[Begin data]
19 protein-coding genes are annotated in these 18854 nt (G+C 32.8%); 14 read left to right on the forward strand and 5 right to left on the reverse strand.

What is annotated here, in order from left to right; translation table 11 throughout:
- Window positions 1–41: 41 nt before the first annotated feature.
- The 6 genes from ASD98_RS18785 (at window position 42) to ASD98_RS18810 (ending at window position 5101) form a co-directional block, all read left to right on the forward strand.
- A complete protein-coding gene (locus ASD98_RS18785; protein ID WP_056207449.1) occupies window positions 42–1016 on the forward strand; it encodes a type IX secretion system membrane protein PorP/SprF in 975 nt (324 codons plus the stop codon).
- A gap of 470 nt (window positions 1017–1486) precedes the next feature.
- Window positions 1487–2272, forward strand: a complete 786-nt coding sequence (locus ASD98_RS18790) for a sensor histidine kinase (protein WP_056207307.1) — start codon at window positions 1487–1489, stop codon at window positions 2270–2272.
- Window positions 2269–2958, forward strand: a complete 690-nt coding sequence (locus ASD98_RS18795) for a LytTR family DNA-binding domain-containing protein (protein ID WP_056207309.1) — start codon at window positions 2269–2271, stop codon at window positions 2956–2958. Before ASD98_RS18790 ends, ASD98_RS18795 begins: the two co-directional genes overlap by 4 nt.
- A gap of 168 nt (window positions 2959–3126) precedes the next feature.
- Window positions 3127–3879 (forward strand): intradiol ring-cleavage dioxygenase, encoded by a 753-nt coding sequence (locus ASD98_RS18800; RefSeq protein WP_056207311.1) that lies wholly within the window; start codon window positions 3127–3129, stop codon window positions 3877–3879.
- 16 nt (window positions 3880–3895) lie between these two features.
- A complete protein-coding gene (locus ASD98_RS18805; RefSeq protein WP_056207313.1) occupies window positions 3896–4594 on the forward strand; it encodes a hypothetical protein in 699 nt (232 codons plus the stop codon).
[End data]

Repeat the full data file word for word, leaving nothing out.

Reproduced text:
19 protein-coding genes are annotated in these 18854 nt (G+C 32.8%); 14 read left to right on the forward strand and 5 right to left on the reverse strand.

What is annotated here, in order from left to right; translation table 11 throughout:
- Window positions 1–41: 41 nt before the first annotated feature.
- The 6 genes from ASD98_RS18785 (at window position 42) to ASD98_RS18810 (ending at window position 5101) form a co-directional block, all read left to right on the forward strand.
- A complete protein-coding gene (locus ASD98_RS18785; protein ID WP_056207449.1) occupies window positions 42–1016 on the forward strand; it encodes a type IX secretion system membrane protein PorP/SprF in 975 nt (324 codons plus the stop codon).
- A gap of 470 nt (window positions 1017–1486) precedes the next feature.
- Window positions 1487–2272, forward strand: a complete 786-nt coding sequence (locus ASD98_RS18790) for a sensor histidine kinase (protein WP_056207307.1) — start codon at window positions 1487–1489, stop codon at window positions 2270–2272.
- Window positions 2269–2958, forward strand: a complete 690-nt coding sequence (locus ASD98_RS18795) for a LytTR family DNA-binding domain-containing protein (protein ID WP_056207309.1) — start codon at window positions 2269–2271, stop codon at window positions 2956–2958. Before ASD98_RS18790 ends, ASD98_RS18795 begins: the two co-directional genes overlap by 4 nt.
- A gap of 168 nt (window positions 2959–3126) precedes the next feature.
- Window positions 3127–3879 (forward strand): intradiol ring-cleavage dioxygenase, encoded by a 753-nt coding sequence (locus ASD98_RS18800; RefSeq protein WP_056207311.1) that lies wholly within the window; start codon window positions 3127–3129, stop codon window positions 3877–3879.
- 16 nt (window positions 3880–3895) lie between these two features.
- A complete protein-coding gene (locus ASD98_RS18805; RefSeq protein WP_056207313.1) occupies window positions 3896–4594 on the forward strand; it encodes a hypothetical protein in 699 nt (232 codons plus the stop codon).